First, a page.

Equal Employment Opportunity Annual Report – 2000 Evaluation of the Program

Key Indicators

The data and analysis set out below, together with statistics in Appendix 2, provide a measure of progress of the four designated EEO groups within the Bank, and a benchmark for appropriate future action. In the following analyses, occupational groupings have been determined using the Australian Standard Classification of Occupations (ASCO) codes from the Australian Bureau of Statistics. These are described more fully in Appendix 2.

Overall staff numbers declined this year by 72, which represents a slower decline than in previous years of larger scale restructuring. The reduction occurred largely as a result of a redundancy program in the business services area. In November 1999, the Bank announced the impending closure of the Brisbane, Melbourne and Perth Branches, as well as the cessation of the Bank's cash operations in Adelaide and Sydney. This round of redundancies should be completed by March 2001.


  • As at 30 June, women represented 44% of the Bank's staff, consistent with the representation levels of recent years. When the EEO statistics were first collected in 1987, 48% of staff were women. This gradual decline has been largely due to the impact of technology and the resultant loss of clerical jobs. Only 34% of the Bank's staff are engaged in clerical occupations. Of these 67% are held by women compared to 87% in 1991.

    Graph Showing Representation within Occupational Groups by Gender
  • 64% of the Bank's staff are in managerial or professional positions. 34% of these positions are held by women. The percentage of management positions filled by women (Level 5 and above) increased from 24% as at 30 June 1999, to 26% as at 30 June 2000. In June 1991 only 8% of management positions were held by women.
  • Resignations and retirements are shown in separate tables in Appendix 2. Of the 181 staff who resigned from the Bank this year, 48% were women, compared to last year's 51%. Involuntary redundancies account for 43% of all resignations. Analyses of exit interviews indicated that the main reasons given for resignation for both men and women are concerns about career progression (promotion opportunity, long-term career path) and job specific issues (recognition given, nature of duties, level of responsibility).
  • As a group, female staff are younger than male staff, but the difference continues to narrow. At year end, 45% of Bank staff were under the age of 35.51% of women, compared to 40% of men are under the age of 35. Of total staff, 44% have been in the Bank for less than ten years. This is similar for both men and women.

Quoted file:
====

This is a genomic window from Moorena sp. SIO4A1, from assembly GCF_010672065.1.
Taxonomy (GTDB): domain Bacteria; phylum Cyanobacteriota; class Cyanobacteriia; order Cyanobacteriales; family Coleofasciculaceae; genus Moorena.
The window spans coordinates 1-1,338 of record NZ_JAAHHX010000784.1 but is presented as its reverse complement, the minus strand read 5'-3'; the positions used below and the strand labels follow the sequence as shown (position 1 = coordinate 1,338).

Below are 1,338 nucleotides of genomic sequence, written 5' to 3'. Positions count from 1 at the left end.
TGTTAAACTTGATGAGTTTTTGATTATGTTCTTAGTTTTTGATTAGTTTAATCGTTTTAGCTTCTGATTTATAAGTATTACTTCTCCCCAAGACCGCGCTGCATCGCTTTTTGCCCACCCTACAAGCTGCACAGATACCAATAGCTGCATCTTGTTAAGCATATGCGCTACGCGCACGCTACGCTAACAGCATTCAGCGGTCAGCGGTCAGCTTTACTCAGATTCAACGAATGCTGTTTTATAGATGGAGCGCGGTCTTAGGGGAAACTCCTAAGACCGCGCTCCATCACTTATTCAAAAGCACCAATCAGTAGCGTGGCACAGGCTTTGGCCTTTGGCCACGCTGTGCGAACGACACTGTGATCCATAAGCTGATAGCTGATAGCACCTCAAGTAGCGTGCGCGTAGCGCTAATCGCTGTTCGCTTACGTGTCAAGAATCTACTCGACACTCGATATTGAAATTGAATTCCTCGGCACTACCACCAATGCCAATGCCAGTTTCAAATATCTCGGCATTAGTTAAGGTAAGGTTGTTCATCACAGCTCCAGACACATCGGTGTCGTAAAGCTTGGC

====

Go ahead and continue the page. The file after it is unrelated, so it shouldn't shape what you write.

Graph Showing Age Distribution of Staff

People from Non-English Speaking Backgrounds

  • The representation of people from non-English speaking backgrounds (NESB1 and NESB2) has increased from 28% last year to 30% of staff overall. In 1991 it was 19%.
  • Overall, 21% of total Bank staff are in management positions (Level 5 and above). The proportion of management positions filled by staff from non-English speaking backgrounds is 15%.
  • 53% of the staff from non-English speaking backgrounds are in professional/associate professional occupations, which is comparable to staff as a whole, where 55% are in these occupations.

Aboriginal and Torres Strait Islander People

  • The representation of Aboriginal and Torres Strait Islander people has remained similar to last year.

People with Disabilities

  • The representation of people with disabilities has remained the same as last year.
  • The analysis on the representation of people with disabilities may be conservative since the definition of a disability is subjective, reflecting the opinion of the individual completing the survey. Furthermore, fear or embarrassment may reduce the number who are willing to identify themselves. Also a disability acquired after commencing employment is not included in the analysis as the data is only collected at the recruitment stage.

Staff Selection

  • 110 staff were recruited this year. Of these, 47% were women, 41% were from non-English speaking backgrounds, and 1% were Aboriginal & Torres Strait Islander people. No people with disabilities were recruited over the year, despite the active encouragement, and processing, of several applications. In the year ahead increased attention will be given to encouraging applications from people with disabilities who have the skills required for vacancies that arise.
  • Women represented only 28% of the applicants for graduate positions but they performed strongly through the selection process and represented 39% of the final intake. This was a significant increase on last year.